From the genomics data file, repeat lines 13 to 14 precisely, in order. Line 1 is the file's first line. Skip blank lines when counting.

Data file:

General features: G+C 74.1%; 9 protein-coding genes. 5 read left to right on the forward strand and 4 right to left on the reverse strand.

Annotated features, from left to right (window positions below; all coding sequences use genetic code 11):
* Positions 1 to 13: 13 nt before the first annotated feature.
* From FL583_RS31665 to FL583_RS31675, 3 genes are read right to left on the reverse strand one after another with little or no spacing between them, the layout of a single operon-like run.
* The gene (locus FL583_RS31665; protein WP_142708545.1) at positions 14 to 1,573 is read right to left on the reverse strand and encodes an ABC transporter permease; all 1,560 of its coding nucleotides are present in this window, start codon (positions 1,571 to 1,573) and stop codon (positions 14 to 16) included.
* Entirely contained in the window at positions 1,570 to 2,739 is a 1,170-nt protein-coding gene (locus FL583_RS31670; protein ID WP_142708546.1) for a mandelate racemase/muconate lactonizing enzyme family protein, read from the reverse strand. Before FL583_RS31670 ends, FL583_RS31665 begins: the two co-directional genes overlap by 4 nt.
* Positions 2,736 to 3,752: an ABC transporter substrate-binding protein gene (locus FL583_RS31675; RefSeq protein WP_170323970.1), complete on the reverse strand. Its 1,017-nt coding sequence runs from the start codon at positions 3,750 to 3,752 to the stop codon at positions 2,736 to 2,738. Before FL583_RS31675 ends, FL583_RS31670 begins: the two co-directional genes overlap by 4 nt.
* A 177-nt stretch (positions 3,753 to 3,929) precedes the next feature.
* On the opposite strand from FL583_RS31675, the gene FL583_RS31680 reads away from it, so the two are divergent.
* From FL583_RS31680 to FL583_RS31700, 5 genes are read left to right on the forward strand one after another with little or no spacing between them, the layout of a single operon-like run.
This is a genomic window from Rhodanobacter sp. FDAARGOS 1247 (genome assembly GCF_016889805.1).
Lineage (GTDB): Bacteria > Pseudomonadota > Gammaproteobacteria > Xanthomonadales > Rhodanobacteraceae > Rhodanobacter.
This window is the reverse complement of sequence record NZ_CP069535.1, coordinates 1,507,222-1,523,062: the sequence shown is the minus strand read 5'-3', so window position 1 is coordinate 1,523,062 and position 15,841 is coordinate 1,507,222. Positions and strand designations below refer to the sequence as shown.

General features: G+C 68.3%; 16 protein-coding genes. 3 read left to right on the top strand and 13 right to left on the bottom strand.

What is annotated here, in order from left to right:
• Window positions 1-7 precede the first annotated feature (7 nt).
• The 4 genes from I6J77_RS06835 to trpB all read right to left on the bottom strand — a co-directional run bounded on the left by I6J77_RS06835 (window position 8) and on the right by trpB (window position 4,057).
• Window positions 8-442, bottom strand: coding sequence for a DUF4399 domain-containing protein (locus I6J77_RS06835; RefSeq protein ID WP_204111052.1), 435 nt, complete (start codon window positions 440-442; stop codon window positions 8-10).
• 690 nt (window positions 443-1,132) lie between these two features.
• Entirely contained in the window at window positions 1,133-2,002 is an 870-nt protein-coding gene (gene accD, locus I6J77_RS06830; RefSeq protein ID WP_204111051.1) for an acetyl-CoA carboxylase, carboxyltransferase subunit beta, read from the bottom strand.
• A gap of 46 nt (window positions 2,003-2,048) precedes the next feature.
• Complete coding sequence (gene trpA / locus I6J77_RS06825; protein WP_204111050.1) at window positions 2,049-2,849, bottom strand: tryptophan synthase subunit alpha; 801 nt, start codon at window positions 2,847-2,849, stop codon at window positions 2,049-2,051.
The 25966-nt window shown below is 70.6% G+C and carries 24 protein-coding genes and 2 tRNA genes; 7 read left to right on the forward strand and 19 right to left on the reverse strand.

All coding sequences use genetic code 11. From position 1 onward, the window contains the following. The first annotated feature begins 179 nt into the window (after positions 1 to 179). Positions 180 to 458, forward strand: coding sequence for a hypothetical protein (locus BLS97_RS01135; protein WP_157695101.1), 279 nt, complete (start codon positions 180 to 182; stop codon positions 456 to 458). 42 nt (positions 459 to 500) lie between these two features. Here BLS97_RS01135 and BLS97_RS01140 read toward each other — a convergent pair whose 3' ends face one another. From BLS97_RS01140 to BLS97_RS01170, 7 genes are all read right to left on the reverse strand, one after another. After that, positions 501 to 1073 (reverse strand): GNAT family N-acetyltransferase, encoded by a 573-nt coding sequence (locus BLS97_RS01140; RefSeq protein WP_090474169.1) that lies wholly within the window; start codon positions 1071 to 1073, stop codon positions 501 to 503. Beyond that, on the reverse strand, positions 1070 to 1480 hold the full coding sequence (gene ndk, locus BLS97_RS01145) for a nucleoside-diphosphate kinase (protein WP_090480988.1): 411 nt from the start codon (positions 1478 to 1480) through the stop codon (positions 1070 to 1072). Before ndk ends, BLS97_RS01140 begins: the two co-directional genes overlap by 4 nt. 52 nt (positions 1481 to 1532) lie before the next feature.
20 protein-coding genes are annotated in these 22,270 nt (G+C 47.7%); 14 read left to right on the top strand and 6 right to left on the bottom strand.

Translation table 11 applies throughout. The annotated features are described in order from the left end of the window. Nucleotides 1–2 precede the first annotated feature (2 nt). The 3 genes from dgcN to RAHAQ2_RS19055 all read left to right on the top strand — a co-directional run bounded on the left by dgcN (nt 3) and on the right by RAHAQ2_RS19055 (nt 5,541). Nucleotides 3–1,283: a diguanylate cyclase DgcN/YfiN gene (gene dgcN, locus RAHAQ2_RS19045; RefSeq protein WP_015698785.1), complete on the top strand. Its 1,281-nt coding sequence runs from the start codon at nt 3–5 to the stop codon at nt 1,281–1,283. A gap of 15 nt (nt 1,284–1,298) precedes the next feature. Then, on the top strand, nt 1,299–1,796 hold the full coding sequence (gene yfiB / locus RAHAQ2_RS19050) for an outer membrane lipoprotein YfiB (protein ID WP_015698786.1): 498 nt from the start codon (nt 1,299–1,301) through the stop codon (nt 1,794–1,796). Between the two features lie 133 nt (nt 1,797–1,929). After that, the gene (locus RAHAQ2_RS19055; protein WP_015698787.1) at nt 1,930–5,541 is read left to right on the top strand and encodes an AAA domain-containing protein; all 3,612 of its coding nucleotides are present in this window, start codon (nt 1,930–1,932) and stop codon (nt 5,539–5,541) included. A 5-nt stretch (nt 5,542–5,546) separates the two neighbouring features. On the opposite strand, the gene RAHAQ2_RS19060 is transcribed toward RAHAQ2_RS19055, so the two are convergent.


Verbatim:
This window is the reverse complement of sequence record NZ_CP069535.1, coordinates 1,507,222-1,523,062: the sequence shown is the minus strand read 5'-3', so window position 1 is coordinate 1,523,062 and position 15,841 is coordinate 1,507,222. Positions and strand designations below refer to the sequence as shown.

General features: G+C 68.3%; 16 protein-coding genes. 3 read left to right on the top strand and 13 right to left on the bottom strand.